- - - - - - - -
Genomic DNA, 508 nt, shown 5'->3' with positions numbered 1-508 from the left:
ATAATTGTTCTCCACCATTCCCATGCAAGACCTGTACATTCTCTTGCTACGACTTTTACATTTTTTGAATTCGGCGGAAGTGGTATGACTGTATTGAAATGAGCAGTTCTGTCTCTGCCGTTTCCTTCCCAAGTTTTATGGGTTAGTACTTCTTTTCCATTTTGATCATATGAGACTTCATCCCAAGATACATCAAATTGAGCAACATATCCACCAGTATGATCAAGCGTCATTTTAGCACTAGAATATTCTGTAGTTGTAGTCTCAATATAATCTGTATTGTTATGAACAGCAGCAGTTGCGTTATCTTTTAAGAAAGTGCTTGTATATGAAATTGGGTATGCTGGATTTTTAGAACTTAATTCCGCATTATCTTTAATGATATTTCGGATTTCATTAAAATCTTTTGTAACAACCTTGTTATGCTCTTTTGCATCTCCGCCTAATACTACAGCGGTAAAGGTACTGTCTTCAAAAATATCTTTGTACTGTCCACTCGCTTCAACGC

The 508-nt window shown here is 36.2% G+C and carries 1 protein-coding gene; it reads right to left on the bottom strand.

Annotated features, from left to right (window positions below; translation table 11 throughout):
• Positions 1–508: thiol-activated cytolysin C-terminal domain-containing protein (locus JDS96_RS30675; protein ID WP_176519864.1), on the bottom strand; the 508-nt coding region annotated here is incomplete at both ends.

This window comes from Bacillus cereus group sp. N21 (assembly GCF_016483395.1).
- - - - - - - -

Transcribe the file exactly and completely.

Genomic DNA, 508 nt, shown 5'->3' with positions numbered 1-508 from the left:
ATAATTGTTCTCCACCATTCCCATGCAAGACCTGTACATTCTCTTGCTACGACTTTTACATTTTTTGAATTCGGCGGAAGTGGTATGACTGTATTGAAATGAGCAGTTCTGTCTCTGCCGTTTCCTTCCCAAGTTTTATGGGTTAGTACTTCTTTTCCATTTTGATCATATGAGACTTCATCCCAAGATACATCAAATTGAGCAACATATCCACCAGTATGATCAAGCGTCATTTTAGCACTAGAATATTCTGTAGTTGTAGTCTCAATATAATCTGTATTGTTATGAACAGCAGCAGTTGCGTTATCTTTTAAGAAAGTGCTTGTATATGAAATTGGGTATGCTGGATTTTTAGAACTTAATTCCGCATTATCTTTAATGATATTTCGGATTTCATTAAAATCTTTTGTAACAACCTTGTTATGCTCTTTTGCATCTCCGCCTAATACTACAGCGGTAAAGGTACTGTCTTCAAAAATATCTTTGTACTGTCCACTCGCTTCAACGC

The 508-nt window shown here is 36.2% G+C and carries 1 protein-coding gene; it reads right to left on the bottom strand.

Annotated features, from left to right (window positions below; translation table 11 throughout):
• Positions 1–508: thiol-activated cytolysin C-terminal domain-containing protein (locus JDS96_RS30675; protein ID WP_176519864.1), on the bottom strand; the 508-nt coding region annotated here is incomplete at both ends.

This window comes from Bacillus cereus group sp. N21 (assembly GCF_016483395.1).